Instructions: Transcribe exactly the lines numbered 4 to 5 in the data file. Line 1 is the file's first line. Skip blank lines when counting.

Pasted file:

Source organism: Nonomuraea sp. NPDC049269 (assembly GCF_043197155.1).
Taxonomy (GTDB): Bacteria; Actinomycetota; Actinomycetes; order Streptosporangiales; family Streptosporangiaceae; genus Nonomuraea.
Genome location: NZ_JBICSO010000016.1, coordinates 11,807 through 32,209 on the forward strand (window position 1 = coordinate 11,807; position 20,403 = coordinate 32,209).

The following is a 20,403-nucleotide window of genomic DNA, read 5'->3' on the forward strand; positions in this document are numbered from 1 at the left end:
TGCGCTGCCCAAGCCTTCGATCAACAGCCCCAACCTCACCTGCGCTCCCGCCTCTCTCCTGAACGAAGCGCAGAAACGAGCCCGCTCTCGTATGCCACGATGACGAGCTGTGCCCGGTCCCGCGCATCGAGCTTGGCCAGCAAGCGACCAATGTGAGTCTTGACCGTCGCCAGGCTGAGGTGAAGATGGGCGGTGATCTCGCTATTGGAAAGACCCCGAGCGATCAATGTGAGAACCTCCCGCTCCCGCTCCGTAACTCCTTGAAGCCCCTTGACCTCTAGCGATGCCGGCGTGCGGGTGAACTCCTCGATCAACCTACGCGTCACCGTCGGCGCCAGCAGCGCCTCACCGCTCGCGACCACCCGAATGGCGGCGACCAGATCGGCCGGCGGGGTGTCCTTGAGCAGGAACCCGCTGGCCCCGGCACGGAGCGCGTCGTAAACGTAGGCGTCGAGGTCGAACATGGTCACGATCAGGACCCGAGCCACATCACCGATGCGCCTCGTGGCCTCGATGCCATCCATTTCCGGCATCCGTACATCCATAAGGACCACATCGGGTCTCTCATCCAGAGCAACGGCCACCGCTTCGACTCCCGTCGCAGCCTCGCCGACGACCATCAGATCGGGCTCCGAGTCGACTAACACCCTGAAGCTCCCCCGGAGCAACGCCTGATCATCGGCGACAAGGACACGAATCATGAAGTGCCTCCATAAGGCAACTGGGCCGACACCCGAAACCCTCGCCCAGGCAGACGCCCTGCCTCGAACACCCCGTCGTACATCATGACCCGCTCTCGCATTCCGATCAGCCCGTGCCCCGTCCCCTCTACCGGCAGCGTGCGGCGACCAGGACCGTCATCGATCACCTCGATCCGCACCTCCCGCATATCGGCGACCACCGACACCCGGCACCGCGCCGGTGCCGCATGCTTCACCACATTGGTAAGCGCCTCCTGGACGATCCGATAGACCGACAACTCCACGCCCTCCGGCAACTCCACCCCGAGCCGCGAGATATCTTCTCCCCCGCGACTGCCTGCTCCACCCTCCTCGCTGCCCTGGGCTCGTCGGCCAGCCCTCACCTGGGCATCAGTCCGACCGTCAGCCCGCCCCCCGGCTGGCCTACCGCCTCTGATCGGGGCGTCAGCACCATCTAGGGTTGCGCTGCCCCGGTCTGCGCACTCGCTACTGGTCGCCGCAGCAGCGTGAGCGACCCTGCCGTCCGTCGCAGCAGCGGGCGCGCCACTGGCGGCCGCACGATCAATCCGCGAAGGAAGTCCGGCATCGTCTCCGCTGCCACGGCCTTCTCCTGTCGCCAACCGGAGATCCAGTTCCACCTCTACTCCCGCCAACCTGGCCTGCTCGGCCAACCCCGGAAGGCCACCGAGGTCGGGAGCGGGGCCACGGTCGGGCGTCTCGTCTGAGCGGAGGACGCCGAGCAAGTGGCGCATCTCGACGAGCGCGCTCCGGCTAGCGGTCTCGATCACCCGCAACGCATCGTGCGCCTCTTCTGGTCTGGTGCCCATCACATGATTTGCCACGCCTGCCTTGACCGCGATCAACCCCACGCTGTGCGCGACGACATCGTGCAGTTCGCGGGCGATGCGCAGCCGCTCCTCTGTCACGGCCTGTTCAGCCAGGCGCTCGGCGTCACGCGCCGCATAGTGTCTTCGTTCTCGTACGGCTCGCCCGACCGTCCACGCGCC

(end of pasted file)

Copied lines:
The following is a 20,403-nucleotide window of genomic DNA, read 5'->3' on the forward strand; positions in this document are numbered from 1 at the left end:
TGCGCTGCCCAAGCCTTCGATCAACAGCCCCAACCTCACCTGCGCTCCCGCCTCTCTCCTGAACGAAGCGCAGAAACGAGCCCGCTCTCGTATGCCACGATGACGAGCTGTGCCCGGTCCCGCGCATCGAGCTTGGCCAGCAAGCGACCAATGTGAGTCTTGACCGTCGCCAGGCTGAGGTGAAGATGGGCGGTGATCTCGCTATTGGAAAGACCCCGAGCGATCAATGTGAGAACCTCCCGCTCCCGCTCCGTAACTCCTTGAAGCCCCTTGACCTCTAGCGATGCCGGCGTGCGGGTGAACTCCTCGATCAACCTACGCGTCACCGTCGGCGCCAGCAGCGCCTCACCGCTCGCGACCACCCGAATGGCGGCGACCAGATCGGCCGGCGGGGTGTCCTTGAGCAGGAACCCGCTGGCCCCGGCACGGAGCGCGTCGTAAACGTAGGCGTCGAGGTCGAACATGGTCACGATCAGGACCCGAGCCACATCACCGATGCGCCTCGTGGCCTCGATGCCATCCATTTCCGGCATCCGTACATCCATAAGGACCACATCGGGTCTCTCATCCAGAGCAACGGCCACCGCTTCGACTCCCGTCGCAGCCTCGCCGACGACCATCAGATCGGGCTCCGAGTCGACTAACACCCTGAAGCTCCCCCGGAGCAACGCCTGATCATCGGCGACAAGGACACGAATCATGAAGTGCCTCCATAAGGCAACTGGGCCGACACCCGAAACCCTCGCCCAGGCAGACGCCCTGCCTCGAACACCCCGTCGTACATCATGACCCGCTCTCGCATTCCGATCAGCCCGTGCCCCGTCCCCTCTACCGGCAGCGTGCGGCGACCAGGACCGTCATCGATCACCTCGATCCGCACCTCCCGCATATCGGCGACCACCGACACCCGGCACCGCGCCGGTGCCGCATGCTTCACCACATTGGTAAGCGCCTCCTGGACGATCCGATAGACCGACAACTCCACGCCCTCCGGCAACTCCACCCCGAGCCGCGAGATATCTTCTCCCCCGCGACTGCCTGCTCCACCCTCCTCGCTGCCCTGGGCTCGTCGGCCAGCCCTCACCTGGGCATCAGTCCGACCGTCAGCCCGCCCCCCGGCTGGCCTACCGCCTCTGATCGGGGCGTCAGCACCATCTAGGGTTGCGCTGCCCCGGTCTGCGCACTCGCTACTGGTCGCCGCAGCAGCGTGAGCGACCCTGCCGTCCGTCGCAGCAGCGGGCGCGCCACTGGCGGCCGCACGATCAATCCGCGAAGGAAGTCCGGCATCGTCTCCGCTGCCACGGCCTTCTCCTGTCGCCAACCGGAGATCCAGTTCCACCTCTACTCCCGCCAACCTGGCCTGCTCGGCCAACCCCGGAAGGCCACCGAGGTCGGGAGCGGGGCCACGGTCGGGCGTCTCGTCTGAGCGGAGGACGCCGAGCAAGTGGCGCATCTCGACGAGCGCGCTCCGGCTAGCGGTCTCGATCACCCGCAACGCATCGTGCGCCTCTTCTGGTCTGGTGCCCATCACATGATTTGCCACGCCTGCCTTGACCGCGATCAACCCCACGCTGTGCGCGACGACATCGTGCAGTTCGCGGGCGATGCGCAGCCGCTCCTCTGTCACGGCCTGTTCAGCCAGGCGCTCGGCGTCACGCGCCGCATAGTGTCTTCGTTCTCGTACGGCTCGCCCGACCGTCCACGCGCC